Traditional hydro and pumped hydro generation have an extremely important role to play in an energy mix, because they can provide extra energy quickly in the event of rapid changes in customer demand or outages.
How does pumped hydro work?
A pumped hydro plant works much like a conventional hydroelectric station, except that the turbine can also act as a pump, moving water back uphill.
During times of low electricity prices such as the middle of the day when the sun is shining or times of low electricity demand, such as at night or on weekends, cheap electricity is used to pump water to an upper reservoir.
During periods of higher demand or when network services are required water is released from the upper reservoir to generate electricity. The same water can be used over and over again.
What’s the role of hydro in an energy mix?
For AGL, as our traditional coal-fired power stations progressively reach the end of their operating life, we have had to think about how to replace them at the least cost. We've done the sums and what makes the most sense is cheap, renewable energy from wind and solar, combined with more flexible and firming energy sources (like quick-start gas generation, large-scale batteries and pumped hydro), that can supply energy during peak periods or whenever renewables aren't available. This is an energy mix.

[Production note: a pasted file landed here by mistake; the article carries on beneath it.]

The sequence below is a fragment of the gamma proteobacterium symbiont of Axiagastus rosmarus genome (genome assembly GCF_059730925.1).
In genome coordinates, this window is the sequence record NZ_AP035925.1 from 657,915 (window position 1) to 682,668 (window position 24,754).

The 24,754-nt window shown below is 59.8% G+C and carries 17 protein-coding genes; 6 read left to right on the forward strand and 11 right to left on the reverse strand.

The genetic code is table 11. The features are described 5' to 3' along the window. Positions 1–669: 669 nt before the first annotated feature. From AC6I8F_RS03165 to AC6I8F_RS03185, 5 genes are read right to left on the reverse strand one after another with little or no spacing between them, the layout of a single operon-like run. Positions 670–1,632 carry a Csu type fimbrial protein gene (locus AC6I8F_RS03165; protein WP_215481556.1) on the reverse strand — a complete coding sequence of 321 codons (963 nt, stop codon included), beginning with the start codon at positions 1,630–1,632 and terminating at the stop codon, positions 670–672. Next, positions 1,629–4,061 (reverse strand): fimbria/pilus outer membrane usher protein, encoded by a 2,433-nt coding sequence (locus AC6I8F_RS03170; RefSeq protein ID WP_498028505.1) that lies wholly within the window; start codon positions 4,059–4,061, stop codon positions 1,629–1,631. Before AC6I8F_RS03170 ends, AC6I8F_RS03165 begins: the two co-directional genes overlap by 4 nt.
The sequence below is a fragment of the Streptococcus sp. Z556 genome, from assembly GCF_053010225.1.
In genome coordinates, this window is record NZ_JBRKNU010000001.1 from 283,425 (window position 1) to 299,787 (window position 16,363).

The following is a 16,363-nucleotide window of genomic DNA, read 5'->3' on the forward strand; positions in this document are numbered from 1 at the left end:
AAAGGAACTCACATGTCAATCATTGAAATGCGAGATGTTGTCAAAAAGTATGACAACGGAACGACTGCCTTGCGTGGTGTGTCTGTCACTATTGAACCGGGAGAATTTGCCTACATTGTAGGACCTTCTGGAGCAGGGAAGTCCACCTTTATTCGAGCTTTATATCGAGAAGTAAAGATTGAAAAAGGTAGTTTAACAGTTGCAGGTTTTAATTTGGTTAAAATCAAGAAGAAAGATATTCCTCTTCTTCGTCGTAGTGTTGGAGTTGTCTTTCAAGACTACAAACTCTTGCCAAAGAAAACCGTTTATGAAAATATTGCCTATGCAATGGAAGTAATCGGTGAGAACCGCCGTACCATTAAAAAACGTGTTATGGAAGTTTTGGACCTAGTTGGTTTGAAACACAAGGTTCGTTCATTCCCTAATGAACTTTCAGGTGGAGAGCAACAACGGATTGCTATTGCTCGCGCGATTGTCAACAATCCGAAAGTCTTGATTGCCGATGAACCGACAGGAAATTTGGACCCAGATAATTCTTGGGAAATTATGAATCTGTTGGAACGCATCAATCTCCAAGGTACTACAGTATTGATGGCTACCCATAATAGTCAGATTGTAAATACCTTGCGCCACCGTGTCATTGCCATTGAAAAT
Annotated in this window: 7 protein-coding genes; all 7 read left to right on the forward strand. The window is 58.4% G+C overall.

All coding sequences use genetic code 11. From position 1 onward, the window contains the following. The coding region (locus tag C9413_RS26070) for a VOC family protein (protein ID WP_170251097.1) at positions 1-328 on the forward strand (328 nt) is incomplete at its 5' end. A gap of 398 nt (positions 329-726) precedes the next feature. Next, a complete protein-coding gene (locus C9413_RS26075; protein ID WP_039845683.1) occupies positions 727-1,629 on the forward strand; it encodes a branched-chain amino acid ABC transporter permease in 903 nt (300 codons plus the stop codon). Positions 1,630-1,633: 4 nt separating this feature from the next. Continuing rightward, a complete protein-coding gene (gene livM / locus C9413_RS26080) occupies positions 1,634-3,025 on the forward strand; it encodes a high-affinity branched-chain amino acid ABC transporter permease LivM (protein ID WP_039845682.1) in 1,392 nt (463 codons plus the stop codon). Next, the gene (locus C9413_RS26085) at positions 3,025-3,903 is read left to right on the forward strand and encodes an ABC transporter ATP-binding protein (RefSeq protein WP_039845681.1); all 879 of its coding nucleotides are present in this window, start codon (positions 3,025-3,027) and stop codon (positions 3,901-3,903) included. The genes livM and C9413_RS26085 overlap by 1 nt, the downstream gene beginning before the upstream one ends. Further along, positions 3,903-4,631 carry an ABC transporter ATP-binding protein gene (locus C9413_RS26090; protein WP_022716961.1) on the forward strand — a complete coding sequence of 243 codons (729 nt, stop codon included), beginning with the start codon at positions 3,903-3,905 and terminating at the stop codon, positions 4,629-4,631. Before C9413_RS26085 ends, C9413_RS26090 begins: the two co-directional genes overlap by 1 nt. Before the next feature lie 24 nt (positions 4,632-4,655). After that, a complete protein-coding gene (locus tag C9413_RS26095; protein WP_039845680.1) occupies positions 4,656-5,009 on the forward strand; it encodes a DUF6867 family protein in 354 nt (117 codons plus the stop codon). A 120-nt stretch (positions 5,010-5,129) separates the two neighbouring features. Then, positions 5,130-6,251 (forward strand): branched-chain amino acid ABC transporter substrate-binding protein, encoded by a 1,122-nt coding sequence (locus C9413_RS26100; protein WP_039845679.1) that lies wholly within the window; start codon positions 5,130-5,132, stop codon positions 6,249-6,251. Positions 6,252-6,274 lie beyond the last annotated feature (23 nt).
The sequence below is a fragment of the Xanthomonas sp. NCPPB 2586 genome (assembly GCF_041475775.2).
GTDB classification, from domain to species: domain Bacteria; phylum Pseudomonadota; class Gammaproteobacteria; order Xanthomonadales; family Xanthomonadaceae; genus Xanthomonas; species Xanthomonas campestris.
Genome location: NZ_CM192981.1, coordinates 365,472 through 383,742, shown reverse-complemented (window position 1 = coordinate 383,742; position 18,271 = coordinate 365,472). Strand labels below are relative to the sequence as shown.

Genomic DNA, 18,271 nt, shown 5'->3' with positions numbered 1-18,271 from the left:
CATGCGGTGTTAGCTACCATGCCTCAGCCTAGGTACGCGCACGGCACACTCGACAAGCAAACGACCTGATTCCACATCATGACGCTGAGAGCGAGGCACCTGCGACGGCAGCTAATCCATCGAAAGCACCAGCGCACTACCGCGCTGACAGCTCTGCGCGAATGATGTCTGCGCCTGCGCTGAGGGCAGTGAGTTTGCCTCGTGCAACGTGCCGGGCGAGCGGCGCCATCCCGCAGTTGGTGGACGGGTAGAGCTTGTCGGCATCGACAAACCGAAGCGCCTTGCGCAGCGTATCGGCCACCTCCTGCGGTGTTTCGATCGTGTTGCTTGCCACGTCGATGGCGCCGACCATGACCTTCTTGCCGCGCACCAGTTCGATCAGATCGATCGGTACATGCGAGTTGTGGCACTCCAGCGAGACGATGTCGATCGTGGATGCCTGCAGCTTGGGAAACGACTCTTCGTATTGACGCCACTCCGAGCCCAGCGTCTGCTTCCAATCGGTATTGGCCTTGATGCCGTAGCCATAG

What’s in our energy mix now?
- remaining coal-fired power,
- renewable energy from wind, solar and traditional hydro,
- a large-scale battery that can store and supply energy when we need it most
- flexible generation like quick-start gas-fired generation and in time, pumped hydro.
What projects are we considering?
AGL is looking at a number of options for pumped hydro. On 7 February AGL announced it has secured an option over a 250 MW pumped hydro energy storage project at Bells Mountain in NSW, located 11km North of the Liddell Power Station.
Read more about AGL’s generation portfolio in our interactive asset map.